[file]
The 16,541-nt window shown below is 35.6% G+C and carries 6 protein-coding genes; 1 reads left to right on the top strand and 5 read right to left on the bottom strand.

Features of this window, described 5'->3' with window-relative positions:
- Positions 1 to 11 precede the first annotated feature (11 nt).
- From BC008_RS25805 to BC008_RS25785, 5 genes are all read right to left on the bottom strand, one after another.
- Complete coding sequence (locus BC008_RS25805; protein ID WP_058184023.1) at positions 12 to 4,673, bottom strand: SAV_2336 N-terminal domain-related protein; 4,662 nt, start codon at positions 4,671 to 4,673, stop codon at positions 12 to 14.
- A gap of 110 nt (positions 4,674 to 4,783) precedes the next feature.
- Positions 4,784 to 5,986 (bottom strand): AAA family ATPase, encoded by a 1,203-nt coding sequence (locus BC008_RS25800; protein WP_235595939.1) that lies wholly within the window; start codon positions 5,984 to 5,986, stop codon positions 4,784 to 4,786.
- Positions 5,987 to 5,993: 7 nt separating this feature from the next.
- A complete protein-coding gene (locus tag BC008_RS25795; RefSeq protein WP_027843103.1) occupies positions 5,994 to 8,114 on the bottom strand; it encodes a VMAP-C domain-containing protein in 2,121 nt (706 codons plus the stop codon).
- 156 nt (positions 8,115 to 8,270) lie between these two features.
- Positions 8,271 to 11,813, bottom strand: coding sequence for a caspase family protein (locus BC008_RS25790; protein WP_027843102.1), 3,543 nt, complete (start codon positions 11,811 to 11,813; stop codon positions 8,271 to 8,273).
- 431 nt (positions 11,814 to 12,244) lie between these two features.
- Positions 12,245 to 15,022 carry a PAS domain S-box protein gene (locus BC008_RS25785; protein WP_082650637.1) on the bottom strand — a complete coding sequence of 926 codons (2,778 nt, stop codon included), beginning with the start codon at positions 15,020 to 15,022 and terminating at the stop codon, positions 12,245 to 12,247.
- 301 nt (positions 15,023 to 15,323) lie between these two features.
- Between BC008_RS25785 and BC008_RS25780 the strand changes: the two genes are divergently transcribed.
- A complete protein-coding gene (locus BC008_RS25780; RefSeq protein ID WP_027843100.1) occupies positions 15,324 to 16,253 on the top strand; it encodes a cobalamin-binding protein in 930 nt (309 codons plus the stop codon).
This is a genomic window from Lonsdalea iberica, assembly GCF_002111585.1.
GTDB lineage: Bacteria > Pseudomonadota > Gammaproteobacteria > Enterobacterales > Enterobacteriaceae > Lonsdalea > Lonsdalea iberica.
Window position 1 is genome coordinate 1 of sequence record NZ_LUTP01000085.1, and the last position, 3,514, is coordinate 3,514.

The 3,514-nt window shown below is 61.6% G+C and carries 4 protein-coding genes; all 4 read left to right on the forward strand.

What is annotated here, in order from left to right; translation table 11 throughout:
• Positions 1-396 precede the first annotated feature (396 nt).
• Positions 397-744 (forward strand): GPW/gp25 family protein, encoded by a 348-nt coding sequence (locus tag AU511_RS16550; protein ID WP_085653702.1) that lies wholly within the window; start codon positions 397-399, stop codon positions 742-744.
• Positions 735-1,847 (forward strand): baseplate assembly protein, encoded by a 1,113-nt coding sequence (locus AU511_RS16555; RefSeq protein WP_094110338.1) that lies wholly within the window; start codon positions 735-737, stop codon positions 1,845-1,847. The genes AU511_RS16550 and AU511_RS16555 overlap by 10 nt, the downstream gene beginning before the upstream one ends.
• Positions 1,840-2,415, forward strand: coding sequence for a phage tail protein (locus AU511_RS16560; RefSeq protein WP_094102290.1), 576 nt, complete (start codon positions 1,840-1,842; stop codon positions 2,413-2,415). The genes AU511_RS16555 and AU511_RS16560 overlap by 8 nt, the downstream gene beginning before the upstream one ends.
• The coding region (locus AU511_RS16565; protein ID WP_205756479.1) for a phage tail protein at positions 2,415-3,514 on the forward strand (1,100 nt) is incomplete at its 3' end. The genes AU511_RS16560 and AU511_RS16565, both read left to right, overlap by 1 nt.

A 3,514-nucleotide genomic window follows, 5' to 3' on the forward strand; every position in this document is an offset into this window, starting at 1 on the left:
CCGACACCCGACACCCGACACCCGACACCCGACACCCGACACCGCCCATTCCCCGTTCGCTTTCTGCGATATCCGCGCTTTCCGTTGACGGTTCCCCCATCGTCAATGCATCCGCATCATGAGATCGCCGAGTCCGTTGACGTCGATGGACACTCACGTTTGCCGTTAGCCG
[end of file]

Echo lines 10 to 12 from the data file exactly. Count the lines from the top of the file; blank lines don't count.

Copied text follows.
- 156 nt (positions 8,115 to 8,270) lie between these two features.
- Positions 8,271 to 11,813, bottom strand: coding sequence for a caspase family protein (locus BC008_RS25790; protein WP_027843102.1), 3,543 nt, complete (start codon positions 11,811 to 11,813; stop codon positions 8,271 to 8,273).
- 431 nt (positions 11,814 to 12,244) lie between these two features.